To play the Moog, just click any of the keys so that it gains focus and then you can play using your keyboard. All the nobs are fully functional as well, just click and drag to change the settings. Hit the record button and you can save your songs and share them with others.
While the HTML5 video element gets the lion’s share of attention because of its potential to eliminate the need for Flash on popular sites like YouTube, the HTML5 audio element is equally useful. Like <video>, <audio> allows you to embed files in your page without the need for Flash or other plugin-based players.
The IEBlog recently posted a nice overview of how to use the <audio> element in your pages. Covering everything from the basics of embedding a file to more advanced topics like preloading, looping and syncing audio files; the post makes a great introduction to the world of the HTML5 <audio> tag.
As you would expect, the specifics of the tutorial target MP3 files, the primary audio codec supported in Microsoft’s IE 9 (and the coming IE 10). Firefox and others do not support MP3 out of the box, so check out this post in the MSDN library for more info on embedding multiple audio file formats in a single tag. Mark Pilgrim’s Dive Into HTML5 also has a great overview of embedding multiple files (Pilgrim’s tutorial is primarily concerned with video, but he covers audio in passing).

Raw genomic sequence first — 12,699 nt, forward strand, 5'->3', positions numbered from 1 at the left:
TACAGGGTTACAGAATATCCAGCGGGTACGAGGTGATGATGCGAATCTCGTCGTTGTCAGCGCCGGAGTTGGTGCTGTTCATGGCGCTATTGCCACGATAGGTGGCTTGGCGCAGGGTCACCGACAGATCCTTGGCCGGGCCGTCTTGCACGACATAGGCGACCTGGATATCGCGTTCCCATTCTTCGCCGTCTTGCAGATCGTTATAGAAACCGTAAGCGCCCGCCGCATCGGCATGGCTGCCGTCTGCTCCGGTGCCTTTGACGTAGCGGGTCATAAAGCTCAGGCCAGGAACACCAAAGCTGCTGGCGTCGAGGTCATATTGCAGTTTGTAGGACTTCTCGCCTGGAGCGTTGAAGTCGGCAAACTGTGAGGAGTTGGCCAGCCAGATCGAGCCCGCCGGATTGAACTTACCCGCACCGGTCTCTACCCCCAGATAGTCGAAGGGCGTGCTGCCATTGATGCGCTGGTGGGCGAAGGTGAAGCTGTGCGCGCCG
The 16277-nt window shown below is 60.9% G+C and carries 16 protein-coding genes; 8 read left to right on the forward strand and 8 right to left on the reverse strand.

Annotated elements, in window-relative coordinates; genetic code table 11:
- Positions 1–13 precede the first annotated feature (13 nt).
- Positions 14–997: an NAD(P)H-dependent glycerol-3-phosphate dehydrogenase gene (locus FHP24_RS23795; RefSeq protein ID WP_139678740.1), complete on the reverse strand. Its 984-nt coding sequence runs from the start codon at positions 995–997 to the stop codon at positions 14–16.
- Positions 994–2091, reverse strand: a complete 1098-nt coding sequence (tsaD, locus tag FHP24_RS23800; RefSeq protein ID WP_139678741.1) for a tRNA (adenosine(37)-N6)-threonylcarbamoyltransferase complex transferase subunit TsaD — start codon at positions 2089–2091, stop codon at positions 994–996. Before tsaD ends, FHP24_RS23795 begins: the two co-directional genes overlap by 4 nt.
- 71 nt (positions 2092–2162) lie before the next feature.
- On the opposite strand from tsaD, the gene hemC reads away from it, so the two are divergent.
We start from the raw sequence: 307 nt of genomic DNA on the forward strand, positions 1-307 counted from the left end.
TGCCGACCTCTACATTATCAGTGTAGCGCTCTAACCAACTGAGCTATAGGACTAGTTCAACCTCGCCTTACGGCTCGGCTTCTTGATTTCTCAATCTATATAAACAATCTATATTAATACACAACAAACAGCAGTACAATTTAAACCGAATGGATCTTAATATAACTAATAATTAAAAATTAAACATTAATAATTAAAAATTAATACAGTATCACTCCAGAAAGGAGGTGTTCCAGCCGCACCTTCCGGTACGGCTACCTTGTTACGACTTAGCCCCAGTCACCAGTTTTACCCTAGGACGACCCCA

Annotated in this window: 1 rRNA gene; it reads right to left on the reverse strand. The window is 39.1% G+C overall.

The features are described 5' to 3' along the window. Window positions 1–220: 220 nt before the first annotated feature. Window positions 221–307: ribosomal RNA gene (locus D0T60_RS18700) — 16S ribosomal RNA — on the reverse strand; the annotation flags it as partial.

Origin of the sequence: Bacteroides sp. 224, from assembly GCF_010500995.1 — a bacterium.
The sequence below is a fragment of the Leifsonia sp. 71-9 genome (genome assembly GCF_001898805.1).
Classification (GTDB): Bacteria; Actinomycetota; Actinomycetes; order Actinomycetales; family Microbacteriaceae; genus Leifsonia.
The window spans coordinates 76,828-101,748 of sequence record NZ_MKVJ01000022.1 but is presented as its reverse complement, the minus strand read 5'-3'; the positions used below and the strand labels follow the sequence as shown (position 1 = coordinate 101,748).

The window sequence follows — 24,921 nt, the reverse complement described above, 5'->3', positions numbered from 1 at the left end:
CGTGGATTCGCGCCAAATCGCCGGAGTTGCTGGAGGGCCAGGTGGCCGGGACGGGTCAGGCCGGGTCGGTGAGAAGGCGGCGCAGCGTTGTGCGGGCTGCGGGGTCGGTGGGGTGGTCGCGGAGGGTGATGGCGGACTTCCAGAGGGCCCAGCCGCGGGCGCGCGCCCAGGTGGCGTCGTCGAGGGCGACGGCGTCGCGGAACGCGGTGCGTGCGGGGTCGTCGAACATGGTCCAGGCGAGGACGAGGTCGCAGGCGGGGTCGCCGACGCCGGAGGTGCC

Also note that not everything list in the IEBlog post works in every browser, for example the autoplay value on the audio tag does not seem to work on Mobile Safari (some might consider that a feature). There’s also no mention of a fallback for older browsers that don’t support <audio> at all. Still, it’s nice to see Microsoft encouraging developers to embrace the new HTML5 audio tag.
Once you understand the basics of how the audio tag works, it’s well worth checking out pre-built solutions like MediaElement.js, which make it easy to target every web browser, including those that don’t understand the <audio> tag.
The good folks at Google have published a very cool multimedia showcase for what’s possible in HTML5. Using music by Arcade Fire (the 21st century hipster equivalent of ELO), filmmaker Chris Milk has made an interactive video of sorts that spans multiple browser windows.
Eliot Van Buskirk has a full write-up, including an interview with Milk, over on Wired’s Epicenter blog.
“The Wilderness Downtown,” features HTML5 native video and audio, canvas-animated birds that fly away from your mouse clicks, interactive SVG fonts, and photo panoramas from Google Maps Street View. You enter in the address of where you grew up and it pulls the images for that neighborhood. The neighborhood of my childhood home wasn’t available, so I opted for the section of Burlington, Vermont I lived in throughout college. It was creepy to see my old house in an Arcade Fire video.
Being Google-produced, the experiment works best in Google Chrome, of course. It had problems playing back properly in Firefox 4 beta.
If you have Chrome and can watch it, it really strikes a chord. It goes beyond all the HTML5 vs Flash dogma and presents what’s possible with these new technologies in a way which resonates on a level that’s more emotional and immediate than nerdy and intellectual.
So who do I talk to at Google about getting them to do one of these things for my band?
This post was updated at 2:45 PDT. The original incorrectly said it was a YouTube experiment. The site was created by the Google Chrome team, not YouTube.